Colts fans entered the 2010 NFL Draft expecting the Colts to upgrade at left tackle. After that did not happen, many thought that Pete Metzalaars promotion to Offensive Line Coach after the departure of Howard Mudd would open up the competition between Tony Ugoh and Charlie Johnson for the starting spot once again (this writer included). Instead, the Colts are taking a look at Ugoh inside to potentially fill Ryan Lilja’s vacated spot, and this is a change that excite fans. Ugoh is a physically dominant player who has exceptional speed and has displayed the ability to get down-field as a lead blocker since he joined the Colts.
The toughest transition for Ugoh has been learning the footwork and lateral mobility required to slide outside stay in front of pass rushers on the edges. When he has been asked to simply square up, keep his body low, and block in-line, he has excelled and helped open holes down-field for Colts rushers. This tape will display some of Ugoh’s in-line blocking strengths.
Even the photo above shows him with his shoulders low, legs driving, sealing the defender away from his side of the field. These strengths and techniques should translate well to Ugoh playing “in a box” with offensive linemen to either side of him, with less focus on lateral mobility. His in-line speed and athleticism should also serve him well as a pulling guard.
Imagine Ugoh and Johnson pulling on a stretch play to the left side of the field. Johnson looked good when he was asked to block on runs to the outside, helping the Colts average 5.4 yards a carry around the left end, the best per carry statistic the team generated in 2009. With Ugoh pulling, using his speed, getting outside of Johnson to create a cutback lane for Joseph Addai, Donald Brown, or Mike Hart it could bring back the lethality of the Colts stretch run and re-establish the Colts play-action as a legitimate threat.
Additionally, in power running situations to the middle of the field, Ugoh could keep his leverage low and generate more push than he is asked to generate in passing situations at left tackle. There should be very little question whether Ugoh will generate more effective and powerful push in-line from Ryan Lilja last season, even though Lilja was a solid guard in the NFL.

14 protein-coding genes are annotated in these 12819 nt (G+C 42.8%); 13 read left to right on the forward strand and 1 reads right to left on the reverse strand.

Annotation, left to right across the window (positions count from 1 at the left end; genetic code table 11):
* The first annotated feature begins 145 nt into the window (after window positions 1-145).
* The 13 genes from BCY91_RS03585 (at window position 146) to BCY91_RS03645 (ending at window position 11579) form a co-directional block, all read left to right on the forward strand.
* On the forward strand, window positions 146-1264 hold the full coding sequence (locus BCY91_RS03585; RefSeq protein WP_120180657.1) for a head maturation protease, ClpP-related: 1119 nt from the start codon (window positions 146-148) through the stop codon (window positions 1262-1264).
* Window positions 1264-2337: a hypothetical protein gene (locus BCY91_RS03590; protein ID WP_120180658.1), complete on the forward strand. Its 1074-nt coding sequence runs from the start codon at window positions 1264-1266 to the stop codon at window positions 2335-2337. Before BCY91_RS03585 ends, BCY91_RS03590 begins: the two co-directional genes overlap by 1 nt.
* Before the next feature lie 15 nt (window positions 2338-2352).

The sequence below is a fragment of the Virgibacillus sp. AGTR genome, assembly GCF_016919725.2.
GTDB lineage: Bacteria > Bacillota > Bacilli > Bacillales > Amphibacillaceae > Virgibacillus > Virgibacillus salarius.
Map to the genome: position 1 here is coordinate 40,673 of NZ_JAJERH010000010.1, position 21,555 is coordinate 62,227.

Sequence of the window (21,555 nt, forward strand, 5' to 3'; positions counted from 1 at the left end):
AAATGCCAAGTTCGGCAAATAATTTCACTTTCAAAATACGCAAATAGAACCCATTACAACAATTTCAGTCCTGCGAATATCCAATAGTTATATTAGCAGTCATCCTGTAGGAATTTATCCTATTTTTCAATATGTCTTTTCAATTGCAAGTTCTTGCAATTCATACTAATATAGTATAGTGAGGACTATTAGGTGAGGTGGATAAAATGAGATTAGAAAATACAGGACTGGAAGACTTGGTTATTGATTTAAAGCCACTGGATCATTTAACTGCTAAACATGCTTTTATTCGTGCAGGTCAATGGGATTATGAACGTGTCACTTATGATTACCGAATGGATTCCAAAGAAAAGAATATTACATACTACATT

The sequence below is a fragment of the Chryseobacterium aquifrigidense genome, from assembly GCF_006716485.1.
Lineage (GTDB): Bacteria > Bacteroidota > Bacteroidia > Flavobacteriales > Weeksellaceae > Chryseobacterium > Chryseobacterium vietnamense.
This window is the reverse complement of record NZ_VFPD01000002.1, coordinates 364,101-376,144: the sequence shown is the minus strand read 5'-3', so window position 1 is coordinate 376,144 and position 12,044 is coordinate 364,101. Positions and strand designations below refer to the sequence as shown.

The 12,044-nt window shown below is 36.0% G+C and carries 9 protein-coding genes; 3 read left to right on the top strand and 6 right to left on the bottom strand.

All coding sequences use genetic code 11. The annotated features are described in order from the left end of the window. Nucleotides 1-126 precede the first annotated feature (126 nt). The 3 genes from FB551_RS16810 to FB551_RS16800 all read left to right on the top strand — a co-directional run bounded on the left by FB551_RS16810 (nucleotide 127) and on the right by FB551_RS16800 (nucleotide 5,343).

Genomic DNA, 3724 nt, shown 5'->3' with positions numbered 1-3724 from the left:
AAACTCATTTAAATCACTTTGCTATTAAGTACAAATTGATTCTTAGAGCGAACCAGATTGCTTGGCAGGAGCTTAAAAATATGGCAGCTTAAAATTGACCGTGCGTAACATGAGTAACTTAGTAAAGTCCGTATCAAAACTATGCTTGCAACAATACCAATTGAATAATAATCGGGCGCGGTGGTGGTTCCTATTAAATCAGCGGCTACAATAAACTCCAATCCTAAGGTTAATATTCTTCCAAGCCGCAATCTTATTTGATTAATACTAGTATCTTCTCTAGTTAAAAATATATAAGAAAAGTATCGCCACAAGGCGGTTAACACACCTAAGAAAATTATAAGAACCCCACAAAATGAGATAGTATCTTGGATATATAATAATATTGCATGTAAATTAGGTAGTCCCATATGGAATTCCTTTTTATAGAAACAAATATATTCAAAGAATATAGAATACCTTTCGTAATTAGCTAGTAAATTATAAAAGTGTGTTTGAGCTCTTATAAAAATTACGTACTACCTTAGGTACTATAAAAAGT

The one big concern for Ugoh is that he will see stunts, inside blitzes, and other defensive trickery often. This will require that he react quickly, keep his eyes and feet moving, and stay engaged in every play. The video shows that he has a habit of standing around when he does not see his assignment. Football is a play to the whistle kind of sport which requires every player to be doing something on the field in order to create an advantage for their team, particularly on offense.
Ugoh will need to be ready to help his teammates inside and outside, to be sure he gets a body on every defender within his reach, and never just stand around waiting for the action to come to him. If you’re on the offensive line and the “action” is not where you are, it is somewhere else and is likely causing a great deal of difficulty for wherever that happens to be along the offensive line. He will need to get to that spot and get to work if he hopes to earn a starting spot, regain the trust of coaches, or to re-ignite his NFL career.
Everything about Ugoh’s physical abilities, though, make his transition to guard rather promising. His experience at left tackle also makes him very dynamic, with the ability to move outside if he is needed and stay on the field. Watching Ugoh’s development at guard will be one of the Colts biggest stories leading up to the 2010 regular season.